Once again The Good Wife rips from the headlines. This time it’s the very timely religious freedom vs gay rights debate. Let the battle begin.
Let’s bitch it out…
Credit the fortune tellers working in The Good Wife‘s writing room for the cultural relevancy: they struck (timeliness) gold with ‘Loser Edit.’ As Indiana’s Religious Freedom Restoration Act makes waves and headlines across North America and the owners of Memories Pizza become extremely wealthy for voicing their opposition to catering a gay wedding no one asked them to, The Good Wife wades into the controversy with a think-tank/mock-trial that examines the pro and con arguments from top to bottom.
Now, I may have promised on FB to keep my personal political views to myself in this review, but as Diane (Christine Baranski) explains near the end of the episode, you can’t remove the personal element of the law…or this particular issue. It’s difficult to hear arguments that oppose your point of view when your stance is so firmly planted, so instead of debating the merits or weaknesses of any particular point of view, I’ll simply say that from my perspective ‘Loser Edit’ does a fair job at presenting both sides of the issue.
Watching Diane spar with RD’s (Oliver Platt) lawyers for the better part of an episode makes for a nice alternative to the case of the week format and highlights The Good Wife‘s dedication to exploring the law in a variety of facets. Still, it’s hard to shake the feeling that the writers and series creators the Kings anticipated that this would be a controversial / lightning rod topic and decided to use Platt’s recently introduced Conservative/Republican character to raise it. I’m curious to hear if anyone watching changed their mind (or encountered arguments that they were unaware of) as a result of the various arguments espoused.
The other A-plot explores the trickle down effect from Alicia’s (Julianna Margulies) election win with a puff piece news story featuring the return of nice/nasty reporter Petra Moritz (Lily Rabe). The story is fairly light weight until the hackers from last week provide Petra with some damning ammunition to make it salacious: emails between Alicia and Will concerning their affair. Suddenly Eli (Alan Cumming) and Josh (David Krumholtz) are involved, trying to do damage control and spin the story into an “office flirtation”, much to Alicia’s displeasure. It’s interesting that all it takes to bring Alicia around to the lie is a civil chat with Peter (Chris Noth) over wine (let’s not forget that we last saw the pair screaming at each other as he torpedoed the election and then played last minute saviour in 6×16 ‘Red Meat’). Of course, there’s always more going on than meets the eye whenever Alicia and Peter interact (up to and including suggestions of sex), so it’s no surprise that they have this effect on each other. Even though I really dislike Peter, it’s nice to see him play nice with Alicia long enough to undercut Petra’s take-down interview. Alas it opens up a whole new can of worms when Petra seeks revenge by suggesting election rigging in the closing scene.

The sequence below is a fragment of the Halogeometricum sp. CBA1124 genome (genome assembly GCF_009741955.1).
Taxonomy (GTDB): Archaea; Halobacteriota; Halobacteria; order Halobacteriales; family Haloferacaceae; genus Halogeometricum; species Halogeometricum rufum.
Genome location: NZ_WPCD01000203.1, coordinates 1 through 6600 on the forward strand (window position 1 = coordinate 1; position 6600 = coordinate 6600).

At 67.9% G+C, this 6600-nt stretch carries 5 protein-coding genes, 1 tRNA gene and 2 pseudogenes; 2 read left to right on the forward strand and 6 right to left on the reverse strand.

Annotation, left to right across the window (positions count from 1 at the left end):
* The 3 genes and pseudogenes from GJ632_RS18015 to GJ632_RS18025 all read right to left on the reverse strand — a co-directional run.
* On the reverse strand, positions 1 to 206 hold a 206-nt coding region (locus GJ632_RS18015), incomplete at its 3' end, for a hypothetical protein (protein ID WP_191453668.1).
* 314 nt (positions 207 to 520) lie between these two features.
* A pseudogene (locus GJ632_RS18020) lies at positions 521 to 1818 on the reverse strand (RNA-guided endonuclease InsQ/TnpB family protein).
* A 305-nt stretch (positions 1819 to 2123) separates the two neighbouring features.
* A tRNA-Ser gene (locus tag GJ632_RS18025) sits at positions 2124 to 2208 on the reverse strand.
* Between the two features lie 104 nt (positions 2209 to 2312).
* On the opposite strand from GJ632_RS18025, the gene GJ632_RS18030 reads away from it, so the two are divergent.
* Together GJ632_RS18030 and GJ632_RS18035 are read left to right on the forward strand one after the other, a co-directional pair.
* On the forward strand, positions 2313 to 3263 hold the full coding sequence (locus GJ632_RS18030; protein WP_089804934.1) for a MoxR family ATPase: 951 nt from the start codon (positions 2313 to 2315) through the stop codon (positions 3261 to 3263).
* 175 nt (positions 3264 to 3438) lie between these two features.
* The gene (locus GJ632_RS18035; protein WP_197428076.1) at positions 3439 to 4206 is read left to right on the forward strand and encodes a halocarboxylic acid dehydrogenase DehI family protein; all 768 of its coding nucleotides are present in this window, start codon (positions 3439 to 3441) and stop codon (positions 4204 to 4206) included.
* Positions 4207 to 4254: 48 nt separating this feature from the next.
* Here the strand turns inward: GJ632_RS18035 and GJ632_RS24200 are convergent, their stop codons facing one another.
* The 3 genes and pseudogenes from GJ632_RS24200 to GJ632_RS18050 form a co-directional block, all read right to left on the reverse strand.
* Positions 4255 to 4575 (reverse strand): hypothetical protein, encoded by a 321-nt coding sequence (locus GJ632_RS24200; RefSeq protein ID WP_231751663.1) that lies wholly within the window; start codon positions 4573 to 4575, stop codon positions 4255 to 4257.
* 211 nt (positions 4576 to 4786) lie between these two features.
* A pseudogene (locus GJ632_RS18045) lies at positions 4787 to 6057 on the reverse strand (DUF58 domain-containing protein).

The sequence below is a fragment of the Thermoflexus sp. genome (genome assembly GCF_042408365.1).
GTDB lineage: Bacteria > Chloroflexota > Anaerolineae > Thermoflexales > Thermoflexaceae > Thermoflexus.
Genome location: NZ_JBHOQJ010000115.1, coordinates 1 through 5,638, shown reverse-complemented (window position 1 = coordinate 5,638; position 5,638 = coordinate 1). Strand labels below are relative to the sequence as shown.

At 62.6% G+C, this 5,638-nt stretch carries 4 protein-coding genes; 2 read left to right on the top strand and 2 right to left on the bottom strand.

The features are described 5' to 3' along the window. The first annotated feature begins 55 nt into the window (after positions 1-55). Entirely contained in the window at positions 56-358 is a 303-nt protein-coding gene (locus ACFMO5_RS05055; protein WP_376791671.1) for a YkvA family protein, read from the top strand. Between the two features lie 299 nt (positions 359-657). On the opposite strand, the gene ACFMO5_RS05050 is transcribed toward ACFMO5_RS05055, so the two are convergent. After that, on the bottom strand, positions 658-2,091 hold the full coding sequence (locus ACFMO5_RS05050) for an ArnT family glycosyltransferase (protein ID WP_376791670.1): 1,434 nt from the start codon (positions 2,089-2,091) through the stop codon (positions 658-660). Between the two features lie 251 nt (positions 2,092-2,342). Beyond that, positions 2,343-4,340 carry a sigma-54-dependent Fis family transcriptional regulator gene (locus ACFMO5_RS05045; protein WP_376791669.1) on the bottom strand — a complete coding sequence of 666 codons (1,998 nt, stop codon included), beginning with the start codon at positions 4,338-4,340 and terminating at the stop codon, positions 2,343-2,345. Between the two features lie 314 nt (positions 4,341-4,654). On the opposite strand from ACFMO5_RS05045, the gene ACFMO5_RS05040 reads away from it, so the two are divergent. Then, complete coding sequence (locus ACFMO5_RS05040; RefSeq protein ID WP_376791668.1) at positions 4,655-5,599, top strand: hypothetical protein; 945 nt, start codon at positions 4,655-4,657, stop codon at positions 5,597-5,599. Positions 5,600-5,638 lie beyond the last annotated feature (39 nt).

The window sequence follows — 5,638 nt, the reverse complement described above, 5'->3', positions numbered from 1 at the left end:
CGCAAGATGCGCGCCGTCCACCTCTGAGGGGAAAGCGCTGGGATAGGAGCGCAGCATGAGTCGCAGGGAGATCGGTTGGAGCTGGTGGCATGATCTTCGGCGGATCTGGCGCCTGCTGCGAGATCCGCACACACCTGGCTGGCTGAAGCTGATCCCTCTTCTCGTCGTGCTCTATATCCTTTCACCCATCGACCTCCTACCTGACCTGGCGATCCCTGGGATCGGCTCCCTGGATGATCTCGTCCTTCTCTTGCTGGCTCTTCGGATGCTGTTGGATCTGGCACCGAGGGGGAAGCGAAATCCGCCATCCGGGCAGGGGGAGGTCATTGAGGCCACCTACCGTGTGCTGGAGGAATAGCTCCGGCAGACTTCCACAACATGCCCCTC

Ah The Good Wife: never a dull moment.
- My favourite moment of Diane’s storyline occurs when she uses RD’s gay nephew, Tom Keppler (Smash‘s Wesley Taylor) to make the case more personal to him. Not only is this a savvy strategic tactic, but I’ve often wondered how many businesses/individuals actually know personally the people/groups that they oppose. Being able to make a personal connection can make a big difference in how people feel.
- Between Josh and Elfman cutting Alicia’s attack ads during the campaign and Petra’s use of still photos, editing and colour in her story, The Good Wife loves to take us into the editing bay to show us how easily the “story” can be manipulated.
- Good to see Looking‘s Frankie J. Alvarez as Petra’s editor, Steven Mund. I’m still in mourning for the show.
- The B plot is also potentially quite juicy. Tim Guinee returns as haggard father / investigator Andrew Wiley, who is investigating the Prima metadata email that got Cary (Matt Czuchry) off the hook in 6×11 ‘Hail Mary.’ Kalinda enlists Finn’s (Matthew Goode) help and after sussing out her role in the cover-up, he takes her on as a client. Unfortunately Finn and Kalinda are too late to get to Howell (Jason Babinsky) before he tries to spin a lie to Wiley, believing that he can fool the investigator with a yarn about fixing Kalinda’s parking tickets. The Good Wife loves to punish those who underestimate an underdog, so naturally Wiley sees right through the tall tale, advising Kalinda to come clean asap before the story comes out.
- Sidebar: Did we know that Geneva Pine was sleeping with Prima? Gossip!
- Sarah Steele’s Marissa (when Eli announces a two-pronged strategy session): “Oh I love the two-pronged attack. Even as a child I-” Love the father/daughter banter.
- Alicia (reminding Peter keeping her affair with Will quiet is in his interest, too): “And you. You’ll be the cuckold.”
- Alicia (refusing Peter’s sexual advances): “You’re like an 18 year old. You’re only interested in where you can stick it!”
Your turn: did you feel that both sides of the religious freedom vs gay rights case were advocated for? Did you hear any new arguments or change your mind? Were you surprised that Peter came to Alicia’s rescue? Are you at all enthused by the idea of election issues in the SA race? And how screwed is Kalinda? Sound off below.
The Good Wife airs Sundays at 9pm EST on CBS